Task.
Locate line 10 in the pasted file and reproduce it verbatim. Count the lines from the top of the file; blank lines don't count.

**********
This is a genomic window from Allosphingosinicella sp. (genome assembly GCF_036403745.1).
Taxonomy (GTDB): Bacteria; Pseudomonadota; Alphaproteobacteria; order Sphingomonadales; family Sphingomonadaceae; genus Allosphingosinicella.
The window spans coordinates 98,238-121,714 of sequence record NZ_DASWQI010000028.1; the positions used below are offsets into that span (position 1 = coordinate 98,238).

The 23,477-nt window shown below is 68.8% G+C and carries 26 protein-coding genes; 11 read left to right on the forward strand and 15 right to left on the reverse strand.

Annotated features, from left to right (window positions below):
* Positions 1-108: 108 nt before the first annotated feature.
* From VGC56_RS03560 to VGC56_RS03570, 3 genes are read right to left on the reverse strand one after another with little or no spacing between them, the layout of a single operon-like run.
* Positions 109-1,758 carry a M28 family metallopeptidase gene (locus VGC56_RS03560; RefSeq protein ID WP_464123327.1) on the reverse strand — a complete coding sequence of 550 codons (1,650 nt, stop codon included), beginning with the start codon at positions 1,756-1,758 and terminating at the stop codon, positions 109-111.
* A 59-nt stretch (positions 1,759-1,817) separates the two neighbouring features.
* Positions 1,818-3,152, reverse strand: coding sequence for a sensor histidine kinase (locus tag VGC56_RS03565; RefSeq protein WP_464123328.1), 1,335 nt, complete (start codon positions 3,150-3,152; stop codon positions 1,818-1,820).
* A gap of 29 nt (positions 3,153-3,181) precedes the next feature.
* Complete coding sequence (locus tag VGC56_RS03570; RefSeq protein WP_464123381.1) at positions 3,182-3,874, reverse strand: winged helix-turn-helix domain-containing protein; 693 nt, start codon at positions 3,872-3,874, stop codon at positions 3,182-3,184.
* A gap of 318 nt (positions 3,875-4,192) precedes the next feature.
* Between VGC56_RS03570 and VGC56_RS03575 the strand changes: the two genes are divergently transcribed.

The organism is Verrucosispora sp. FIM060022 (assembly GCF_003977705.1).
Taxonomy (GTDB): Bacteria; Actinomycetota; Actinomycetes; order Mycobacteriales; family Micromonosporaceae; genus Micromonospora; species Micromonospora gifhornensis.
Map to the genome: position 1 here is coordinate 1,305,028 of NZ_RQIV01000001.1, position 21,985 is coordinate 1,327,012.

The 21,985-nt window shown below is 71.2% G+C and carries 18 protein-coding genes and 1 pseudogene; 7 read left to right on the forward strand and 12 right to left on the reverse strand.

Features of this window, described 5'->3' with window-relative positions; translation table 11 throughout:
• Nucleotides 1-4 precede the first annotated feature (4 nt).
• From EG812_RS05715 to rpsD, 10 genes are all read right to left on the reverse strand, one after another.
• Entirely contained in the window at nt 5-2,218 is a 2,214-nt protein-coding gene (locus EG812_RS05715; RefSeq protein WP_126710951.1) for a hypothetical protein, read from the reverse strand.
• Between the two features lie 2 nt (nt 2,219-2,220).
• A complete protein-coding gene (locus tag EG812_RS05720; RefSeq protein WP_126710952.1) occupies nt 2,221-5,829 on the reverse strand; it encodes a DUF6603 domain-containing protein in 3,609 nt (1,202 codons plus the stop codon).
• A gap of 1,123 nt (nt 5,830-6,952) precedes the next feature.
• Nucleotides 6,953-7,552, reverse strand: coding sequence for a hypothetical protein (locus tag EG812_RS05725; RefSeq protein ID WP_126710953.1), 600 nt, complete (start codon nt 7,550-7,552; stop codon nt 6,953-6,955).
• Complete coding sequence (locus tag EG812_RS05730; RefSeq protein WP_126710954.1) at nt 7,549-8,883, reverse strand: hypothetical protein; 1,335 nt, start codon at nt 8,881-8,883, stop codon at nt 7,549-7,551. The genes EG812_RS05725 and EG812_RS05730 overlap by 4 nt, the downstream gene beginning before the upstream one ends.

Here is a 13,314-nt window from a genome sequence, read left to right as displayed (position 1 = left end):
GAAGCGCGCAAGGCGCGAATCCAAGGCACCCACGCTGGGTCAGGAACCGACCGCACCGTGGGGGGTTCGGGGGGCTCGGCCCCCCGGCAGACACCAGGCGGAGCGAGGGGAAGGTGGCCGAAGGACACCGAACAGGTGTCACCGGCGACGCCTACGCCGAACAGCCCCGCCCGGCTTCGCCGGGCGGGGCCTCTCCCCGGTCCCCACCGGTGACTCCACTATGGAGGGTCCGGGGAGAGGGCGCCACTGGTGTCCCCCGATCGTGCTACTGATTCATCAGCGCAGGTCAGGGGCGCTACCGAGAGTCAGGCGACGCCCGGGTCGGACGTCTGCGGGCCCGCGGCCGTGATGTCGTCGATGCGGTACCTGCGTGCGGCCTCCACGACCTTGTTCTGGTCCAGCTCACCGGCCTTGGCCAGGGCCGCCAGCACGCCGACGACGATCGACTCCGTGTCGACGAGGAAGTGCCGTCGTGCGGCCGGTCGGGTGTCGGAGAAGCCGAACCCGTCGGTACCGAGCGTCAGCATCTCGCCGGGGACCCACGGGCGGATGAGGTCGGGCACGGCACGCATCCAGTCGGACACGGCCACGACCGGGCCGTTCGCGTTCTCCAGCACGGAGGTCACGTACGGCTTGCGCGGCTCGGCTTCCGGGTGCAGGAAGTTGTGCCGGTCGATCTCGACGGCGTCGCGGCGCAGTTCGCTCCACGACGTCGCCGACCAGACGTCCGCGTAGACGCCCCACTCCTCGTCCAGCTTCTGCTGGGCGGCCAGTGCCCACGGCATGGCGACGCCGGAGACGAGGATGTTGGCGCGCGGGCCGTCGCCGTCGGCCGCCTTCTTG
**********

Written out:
* Positions 1,818-3,152, reverse strand: coding sequence for a sensor histidine kinase (locus tag VGC56_RS03565; RefSeq protein WP_464123328.1), 1,335 nt, complete (start codon positions 3,150-3,152; stop codon positions 1,818-1,820).